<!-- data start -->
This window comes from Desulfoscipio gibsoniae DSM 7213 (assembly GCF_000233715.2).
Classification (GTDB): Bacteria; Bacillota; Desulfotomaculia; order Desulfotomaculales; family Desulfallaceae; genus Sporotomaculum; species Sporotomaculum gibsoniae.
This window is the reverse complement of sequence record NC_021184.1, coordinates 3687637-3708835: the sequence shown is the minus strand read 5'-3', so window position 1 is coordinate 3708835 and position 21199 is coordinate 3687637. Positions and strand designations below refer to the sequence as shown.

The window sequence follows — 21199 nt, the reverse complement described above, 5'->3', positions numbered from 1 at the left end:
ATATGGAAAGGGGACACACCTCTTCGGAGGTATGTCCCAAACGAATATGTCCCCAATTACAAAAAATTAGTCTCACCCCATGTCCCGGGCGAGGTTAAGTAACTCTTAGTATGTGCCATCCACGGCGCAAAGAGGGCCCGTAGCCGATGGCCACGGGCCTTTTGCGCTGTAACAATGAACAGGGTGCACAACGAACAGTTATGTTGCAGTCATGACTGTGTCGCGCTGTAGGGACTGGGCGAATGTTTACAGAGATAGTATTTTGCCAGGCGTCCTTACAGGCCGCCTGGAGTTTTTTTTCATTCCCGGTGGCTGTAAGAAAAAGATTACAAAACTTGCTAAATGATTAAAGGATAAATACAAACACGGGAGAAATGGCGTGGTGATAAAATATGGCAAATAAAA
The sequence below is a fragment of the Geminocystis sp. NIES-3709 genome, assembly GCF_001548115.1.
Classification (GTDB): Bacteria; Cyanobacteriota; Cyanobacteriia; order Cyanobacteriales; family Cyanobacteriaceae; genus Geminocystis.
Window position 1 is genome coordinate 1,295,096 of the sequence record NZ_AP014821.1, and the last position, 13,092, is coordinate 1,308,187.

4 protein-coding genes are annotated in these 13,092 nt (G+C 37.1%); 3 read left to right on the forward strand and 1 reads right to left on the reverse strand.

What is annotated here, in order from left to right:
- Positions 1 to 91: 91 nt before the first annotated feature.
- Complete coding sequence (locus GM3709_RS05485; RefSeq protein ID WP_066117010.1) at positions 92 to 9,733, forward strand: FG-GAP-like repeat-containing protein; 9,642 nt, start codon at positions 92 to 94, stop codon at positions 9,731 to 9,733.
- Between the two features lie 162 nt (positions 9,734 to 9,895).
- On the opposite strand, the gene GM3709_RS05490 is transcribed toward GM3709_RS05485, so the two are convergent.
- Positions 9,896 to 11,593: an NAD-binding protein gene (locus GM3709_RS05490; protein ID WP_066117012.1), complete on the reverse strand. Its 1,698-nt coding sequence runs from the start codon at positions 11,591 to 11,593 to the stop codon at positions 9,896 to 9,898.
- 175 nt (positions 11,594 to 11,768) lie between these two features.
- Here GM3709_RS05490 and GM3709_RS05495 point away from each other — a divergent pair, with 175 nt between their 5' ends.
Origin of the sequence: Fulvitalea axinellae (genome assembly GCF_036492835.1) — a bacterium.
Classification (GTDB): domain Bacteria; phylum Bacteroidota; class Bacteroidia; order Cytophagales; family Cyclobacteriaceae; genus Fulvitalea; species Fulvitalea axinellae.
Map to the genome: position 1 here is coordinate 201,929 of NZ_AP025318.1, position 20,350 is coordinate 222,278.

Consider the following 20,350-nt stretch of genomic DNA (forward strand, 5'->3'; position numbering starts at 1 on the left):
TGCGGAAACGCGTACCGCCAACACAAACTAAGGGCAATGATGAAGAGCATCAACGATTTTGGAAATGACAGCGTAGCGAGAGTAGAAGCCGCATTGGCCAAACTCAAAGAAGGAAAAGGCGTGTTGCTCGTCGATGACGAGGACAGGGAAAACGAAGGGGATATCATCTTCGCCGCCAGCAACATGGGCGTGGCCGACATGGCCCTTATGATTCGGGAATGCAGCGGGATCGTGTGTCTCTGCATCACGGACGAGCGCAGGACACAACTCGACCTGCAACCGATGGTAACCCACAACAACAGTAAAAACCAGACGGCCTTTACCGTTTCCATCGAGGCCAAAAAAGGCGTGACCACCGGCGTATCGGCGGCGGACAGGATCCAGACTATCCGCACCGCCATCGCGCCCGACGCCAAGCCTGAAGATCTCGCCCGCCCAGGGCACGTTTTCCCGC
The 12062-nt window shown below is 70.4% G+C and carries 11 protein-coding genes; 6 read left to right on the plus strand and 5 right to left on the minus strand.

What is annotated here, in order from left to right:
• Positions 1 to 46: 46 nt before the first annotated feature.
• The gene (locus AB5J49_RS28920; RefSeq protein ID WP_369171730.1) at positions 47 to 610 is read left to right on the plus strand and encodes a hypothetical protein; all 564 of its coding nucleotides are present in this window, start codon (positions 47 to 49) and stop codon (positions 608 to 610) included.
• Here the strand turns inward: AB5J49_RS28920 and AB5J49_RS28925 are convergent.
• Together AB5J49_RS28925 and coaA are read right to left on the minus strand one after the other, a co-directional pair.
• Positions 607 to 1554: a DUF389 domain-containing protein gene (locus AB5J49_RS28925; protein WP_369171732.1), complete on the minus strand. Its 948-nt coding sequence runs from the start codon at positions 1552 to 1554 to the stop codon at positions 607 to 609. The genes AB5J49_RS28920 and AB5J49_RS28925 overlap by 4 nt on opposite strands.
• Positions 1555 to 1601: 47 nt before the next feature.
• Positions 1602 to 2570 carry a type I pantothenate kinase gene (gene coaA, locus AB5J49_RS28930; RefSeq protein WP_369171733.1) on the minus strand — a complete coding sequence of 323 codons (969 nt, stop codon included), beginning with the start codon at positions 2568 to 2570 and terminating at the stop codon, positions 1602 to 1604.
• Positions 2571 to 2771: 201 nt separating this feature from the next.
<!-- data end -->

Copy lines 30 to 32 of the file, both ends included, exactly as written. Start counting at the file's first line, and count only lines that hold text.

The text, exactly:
• Positions 1555 to 1601: 47 nt before the next feature.
• Positions 1602 to 2570 carry a type I pantothenate kinase gene (gene coaA, locus AB5J49_RS28930; RefSeq protein WP_369171733.1) on the minus strand — a complete coding sequence of 323 codons (969 nt, stop codon included), beginning with the start codon at positions 2568 to 2570 and terminating at the stop codon, positions 1602 to 1604.
• Positions 2571 to 2771: 201 nt separating this feature from the next.